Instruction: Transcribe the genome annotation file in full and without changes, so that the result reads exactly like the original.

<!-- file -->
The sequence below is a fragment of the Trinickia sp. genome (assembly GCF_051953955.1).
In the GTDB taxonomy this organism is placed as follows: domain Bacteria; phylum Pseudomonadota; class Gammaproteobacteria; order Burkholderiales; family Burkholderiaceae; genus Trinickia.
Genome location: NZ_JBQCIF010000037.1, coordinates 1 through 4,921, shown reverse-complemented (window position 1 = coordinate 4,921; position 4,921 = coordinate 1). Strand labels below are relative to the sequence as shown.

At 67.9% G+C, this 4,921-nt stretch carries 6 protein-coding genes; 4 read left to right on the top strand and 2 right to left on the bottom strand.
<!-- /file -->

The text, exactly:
The sequence below is a fragment of the Trinickia sp. genome (assembly GCF_051953955.1).
In the GTDB taxonomy this organism is placed as follows: domain Bacteria; phylum Pseudomonadota; class Gammaproteobacteria; order Burkholderiales; family Burkholderiaceae; genus Trinickia.
Genome location: NZ_JBQCIF010000037.1, coordinates 1 through 4,921, shown reverse-complemented (window position 1 = coordinate 4,921; position 4,921 = coordinate 1). Strand labels below are relative to the sequence as shown.

At 67.9% G+C, this 4,921-nt stretch carries 6 protein-coding genes; 4 read left to right on the top strand and 2 right to left on the bottom strand.